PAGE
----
Director Tatyana-Marie Carlo based this staging of Sueño on a telenovela set. But what exactly is a telenovela — and why set a Spanish Golden Age adventure tale on the set of one?
At their most basic definition, telenovelas are a style of serialized dramas produced in Latin American countries. Telenovelas can span a range of genres from romantic comedies to historical dramas to thrilling mysteries, but what they all tend to have in common are melodramatic storylines and multiple plots that may or may not intertwine. While the theatricality and exaggerated situations of telenovelas often lead to comparisons to English-language soap operas, telenovelas tend to have short runs of only a few seasons, compared to the decades-long legacies of American soaps like General Hospital or Days of Our Lives. Telenovelas also air during primetime instead of daytime, and tend to target a broader demographic than soap operas.
Some popular telenovelas have been adapted for English-speaking audiences too: the ABC sitcom Ugly Betty is based on the Colombian telenovela Yo soy Betty, la fea, and the CW’s Jane the Virgin is an adaptation of Venezuela’s Juana la Virgen. And with a rise in streaming and easier access to subtitles, it’s easier than ever to watch telenovelas in their original language.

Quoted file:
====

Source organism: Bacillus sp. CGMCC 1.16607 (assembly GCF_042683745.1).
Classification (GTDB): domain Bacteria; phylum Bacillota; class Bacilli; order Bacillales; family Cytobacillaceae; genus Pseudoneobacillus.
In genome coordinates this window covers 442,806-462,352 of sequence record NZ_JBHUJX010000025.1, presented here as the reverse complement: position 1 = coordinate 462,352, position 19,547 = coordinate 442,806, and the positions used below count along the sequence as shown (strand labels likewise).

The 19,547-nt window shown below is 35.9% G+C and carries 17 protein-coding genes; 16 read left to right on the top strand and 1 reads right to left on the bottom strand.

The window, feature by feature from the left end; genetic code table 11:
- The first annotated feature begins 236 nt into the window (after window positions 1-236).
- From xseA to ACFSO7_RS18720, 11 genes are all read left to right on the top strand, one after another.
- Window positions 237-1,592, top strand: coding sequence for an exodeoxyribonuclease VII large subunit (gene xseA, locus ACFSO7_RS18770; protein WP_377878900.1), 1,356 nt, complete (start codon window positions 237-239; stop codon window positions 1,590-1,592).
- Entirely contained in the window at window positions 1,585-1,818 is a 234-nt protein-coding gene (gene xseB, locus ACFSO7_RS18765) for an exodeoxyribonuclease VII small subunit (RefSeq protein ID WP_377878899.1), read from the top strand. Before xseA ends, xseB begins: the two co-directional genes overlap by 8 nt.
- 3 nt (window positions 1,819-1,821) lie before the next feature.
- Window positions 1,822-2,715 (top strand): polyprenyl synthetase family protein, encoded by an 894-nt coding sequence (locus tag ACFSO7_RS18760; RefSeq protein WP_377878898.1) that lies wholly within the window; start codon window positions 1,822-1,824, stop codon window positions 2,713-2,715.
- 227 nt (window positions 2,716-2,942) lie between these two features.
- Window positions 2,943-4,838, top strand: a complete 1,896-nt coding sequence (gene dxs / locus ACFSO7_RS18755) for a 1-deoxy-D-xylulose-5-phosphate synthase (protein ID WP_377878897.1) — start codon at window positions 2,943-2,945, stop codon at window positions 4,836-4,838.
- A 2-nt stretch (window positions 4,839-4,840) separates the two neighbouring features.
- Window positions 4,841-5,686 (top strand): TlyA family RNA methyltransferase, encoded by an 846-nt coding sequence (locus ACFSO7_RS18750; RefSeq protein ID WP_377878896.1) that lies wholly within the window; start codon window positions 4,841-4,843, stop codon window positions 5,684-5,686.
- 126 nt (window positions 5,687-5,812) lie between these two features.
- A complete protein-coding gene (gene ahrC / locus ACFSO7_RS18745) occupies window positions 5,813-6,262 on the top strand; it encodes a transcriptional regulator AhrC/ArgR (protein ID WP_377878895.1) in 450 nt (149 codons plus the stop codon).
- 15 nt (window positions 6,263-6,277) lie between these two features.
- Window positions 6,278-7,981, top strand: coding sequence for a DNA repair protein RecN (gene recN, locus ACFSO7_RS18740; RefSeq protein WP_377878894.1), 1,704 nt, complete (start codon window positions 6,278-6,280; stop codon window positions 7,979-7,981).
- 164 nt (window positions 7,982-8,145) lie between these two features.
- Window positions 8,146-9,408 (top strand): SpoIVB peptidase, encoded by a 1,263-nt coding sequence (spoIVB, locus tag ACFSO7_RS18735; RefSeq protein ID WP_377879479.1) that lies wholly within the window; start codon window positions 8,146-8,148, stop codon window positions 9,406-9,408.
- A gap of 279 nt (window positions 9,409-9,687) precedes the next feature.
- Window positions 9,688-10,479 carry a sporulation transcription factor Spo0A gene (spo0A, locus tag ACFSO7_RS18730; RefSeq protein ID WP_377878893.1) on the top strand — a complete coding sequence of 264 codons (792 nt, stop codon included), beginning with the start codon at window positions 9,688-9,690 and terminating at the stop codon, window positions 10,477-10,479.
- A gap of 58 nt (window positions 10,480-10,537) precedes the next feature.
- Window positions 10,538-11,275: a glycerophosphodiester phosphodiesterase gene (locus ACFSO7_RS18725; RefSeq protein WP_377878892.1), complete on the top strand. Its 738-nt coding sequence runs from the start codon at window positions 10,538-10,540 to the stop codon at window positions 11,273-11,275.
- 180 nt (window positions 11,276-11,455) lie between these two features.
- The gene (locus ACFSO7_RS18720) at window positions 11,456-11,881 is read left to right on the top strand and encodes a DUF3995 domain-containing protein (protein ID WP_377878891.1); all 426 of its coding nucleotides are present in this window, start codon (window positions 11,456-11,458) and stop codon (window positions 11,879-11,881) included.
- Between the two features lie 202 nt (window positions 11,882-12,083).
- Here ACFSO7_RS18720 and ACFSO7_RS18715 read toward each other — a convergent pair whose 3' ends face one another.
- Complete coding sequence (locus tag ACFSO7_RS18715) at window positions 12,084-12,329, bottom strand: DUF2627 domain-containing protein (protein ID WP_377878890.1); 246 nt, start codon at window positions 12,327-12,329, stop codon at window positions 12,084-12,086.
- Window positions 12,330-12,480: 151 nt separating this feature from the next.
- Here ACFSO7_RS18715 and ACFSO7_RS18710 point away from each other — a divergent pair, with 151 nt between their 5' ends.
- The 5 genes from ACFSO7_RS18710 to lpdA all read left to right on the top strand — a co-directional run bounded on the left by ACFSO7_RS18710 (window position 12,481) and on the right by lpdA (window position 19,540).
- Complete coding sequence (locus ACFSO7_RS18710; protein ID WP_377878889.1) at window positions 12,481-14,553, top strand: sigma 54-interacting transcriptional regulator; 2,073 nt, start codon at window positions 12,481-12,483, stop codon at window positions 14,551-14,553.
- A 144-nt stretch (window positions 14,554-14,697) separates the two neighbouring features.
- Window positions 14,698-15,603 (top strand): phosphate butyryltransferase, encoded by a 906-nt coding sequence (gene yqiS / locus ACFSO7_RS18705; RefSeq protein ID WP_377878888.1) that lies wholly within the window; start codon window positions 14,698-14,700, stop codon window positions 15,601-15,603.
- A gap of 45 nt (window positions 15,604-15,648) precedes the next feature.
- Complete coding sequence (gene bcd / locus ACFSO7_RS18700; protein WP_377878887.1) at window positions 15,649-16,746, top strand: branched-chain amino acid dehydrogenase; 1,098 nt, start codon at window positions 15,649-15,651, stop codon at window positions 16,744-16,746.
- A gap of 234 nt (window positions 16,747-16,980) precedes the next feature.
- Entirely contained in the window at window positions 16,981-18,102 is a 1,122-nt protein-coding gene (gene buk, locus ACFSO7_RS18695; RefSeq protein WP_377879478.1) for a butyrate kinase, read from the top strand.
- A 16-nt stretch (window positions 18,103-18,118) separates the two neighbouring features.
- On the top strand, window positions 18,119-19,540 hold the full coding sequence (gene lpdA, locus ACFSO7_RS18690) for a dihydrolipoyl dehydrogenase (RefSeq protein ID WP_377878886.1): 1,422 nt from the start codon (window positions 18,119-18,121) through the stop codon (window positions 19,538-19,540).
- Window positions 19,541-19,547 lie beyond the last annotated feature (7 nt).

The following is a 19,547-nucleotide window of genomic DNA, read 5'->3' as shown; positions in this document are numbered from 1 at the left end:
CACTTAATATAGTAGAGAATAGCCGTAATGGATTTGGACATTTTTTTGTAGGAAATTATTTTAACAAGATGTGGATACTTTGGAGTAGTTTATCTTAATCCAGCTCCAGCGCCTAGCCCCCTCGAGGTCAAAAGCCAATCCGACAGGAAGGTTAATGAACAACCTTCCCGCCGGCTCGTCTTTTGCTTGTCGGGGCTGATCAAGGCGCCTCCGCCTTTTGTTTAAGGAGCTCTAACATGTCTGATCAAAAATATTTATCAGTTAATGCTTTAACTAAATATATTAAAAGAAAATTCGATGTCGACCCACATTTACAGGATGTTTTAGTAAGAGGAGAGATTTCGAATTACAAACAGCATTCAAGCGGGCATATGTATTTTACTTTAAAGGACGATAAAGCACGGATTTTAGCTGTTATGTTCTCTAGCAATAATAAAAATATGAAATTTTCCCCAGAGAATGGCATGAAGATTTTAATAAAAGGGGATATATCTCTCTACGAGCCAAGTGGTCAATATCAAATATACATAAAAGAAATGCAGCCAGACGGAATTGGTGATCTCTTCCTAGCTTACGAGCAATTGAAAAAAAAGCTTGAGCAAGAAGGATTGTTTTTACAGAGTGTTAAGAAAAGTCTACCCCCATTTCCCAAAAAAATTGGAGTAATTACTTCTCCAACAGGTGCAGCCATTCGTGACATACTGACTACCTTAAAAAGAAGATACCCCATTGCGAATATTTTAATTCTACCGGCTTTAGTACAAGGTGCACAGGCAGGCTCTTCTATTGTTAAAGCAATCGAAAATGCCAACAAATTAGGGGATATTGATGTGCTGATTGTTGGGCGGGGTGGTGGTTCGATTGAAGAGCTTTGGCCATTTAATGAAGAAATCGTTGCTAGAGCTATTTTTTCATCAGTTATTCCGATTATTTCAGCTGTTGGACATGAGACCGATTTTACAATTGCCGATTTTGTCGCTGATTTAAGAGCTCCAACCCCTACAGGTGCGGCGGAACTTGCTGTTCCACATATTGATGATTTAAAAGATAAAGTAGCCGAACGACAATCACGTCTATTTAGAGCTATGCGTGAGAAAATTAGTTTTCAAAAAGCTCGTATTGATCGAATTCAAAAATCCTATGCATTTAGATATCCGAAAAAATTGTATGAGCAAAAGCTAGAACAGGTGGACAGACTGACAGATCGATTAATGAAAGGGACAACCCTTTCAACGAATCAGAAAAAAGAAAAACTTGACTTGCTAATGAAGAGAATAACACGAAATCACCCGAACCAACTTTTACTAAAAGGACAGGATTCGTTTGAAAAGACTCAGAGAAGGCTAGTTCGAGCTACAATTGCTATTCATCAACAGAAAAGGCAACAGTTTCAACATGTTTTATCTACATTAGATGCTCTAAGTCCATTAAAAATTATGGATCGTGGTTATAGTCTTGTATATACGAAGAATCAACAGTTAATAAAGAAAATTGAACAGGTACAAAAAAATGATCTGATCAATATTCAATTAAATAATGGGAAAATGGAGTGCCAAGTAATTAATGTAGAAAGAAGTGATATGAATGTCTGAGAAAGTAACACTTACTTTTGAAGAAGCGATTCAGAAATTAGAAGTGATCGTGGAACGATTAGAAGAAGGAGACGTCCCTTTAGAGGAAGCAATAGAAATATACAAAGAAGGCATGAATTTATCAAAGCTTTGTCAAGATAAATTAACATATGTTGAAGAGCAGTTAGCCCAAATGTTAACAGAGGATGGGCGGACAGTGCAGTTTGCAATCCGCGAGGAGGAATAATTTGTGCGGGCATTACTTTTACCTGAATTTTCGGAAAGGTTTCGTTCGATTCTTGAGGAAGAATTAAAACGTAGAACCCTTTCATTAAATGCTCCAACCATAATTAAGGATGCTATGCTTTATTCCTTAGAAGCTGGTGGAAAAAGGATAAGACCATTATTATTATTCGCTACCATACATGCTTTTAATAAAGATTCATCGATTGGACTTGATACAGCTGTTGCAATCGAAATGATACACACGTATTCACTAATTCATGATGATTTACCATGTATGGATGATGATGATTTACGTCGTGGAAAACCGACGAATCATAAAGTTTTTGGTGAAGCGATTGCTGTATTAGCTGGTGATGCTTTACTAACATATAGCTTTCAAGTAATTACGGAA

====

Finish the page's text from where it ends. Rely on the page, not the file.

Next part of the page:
Like telenovelas, Sueño has melodrama in spades. Plot points like Rosaura’s search for her long-lost father; Segismundo reuniting with his family after being locked away for decades; the love square
between Segismundo, Rosaura, Estrella, and Astolfo; and the dramatic climax of the play are all things that wouldn’t be surprising to find in a telenovela.
One telenovela Tatyana cites as a major inspiration for her direction of Sueño is Telemundo’s El
Zorro, la espada y la rosa (Zorro, the Sword and the Rose). Based on the classic fictional character Zorro,
a swashbuckling masked vigilante, this telenovela specifically inspired Sueño’s action and period-setting. Another one of Tatyana’s favorites is Luz Clarita, a Mexican telenovela about an orphan adopted by a wealthy family who still searches for her believed-to-be-deceased mother, impacting the lives and drama of those around her. She’s also a fan of Mexican singer and actress Thalia, who most famously starred in María la del barrio, known as Humble Maria in English. One of the most popular telenovelas of all time, María la del barrio also followed a girl who goes from rags to riches, but focused more on the romance between her and a wealthy man, with a woman also in love with him attempting to drive a wedge between the two. Despite the melodrama within telenovelas, it’s the human connections fostered that make the medium so relevant — and Tatyana hopes this translates to Sueño on the stage.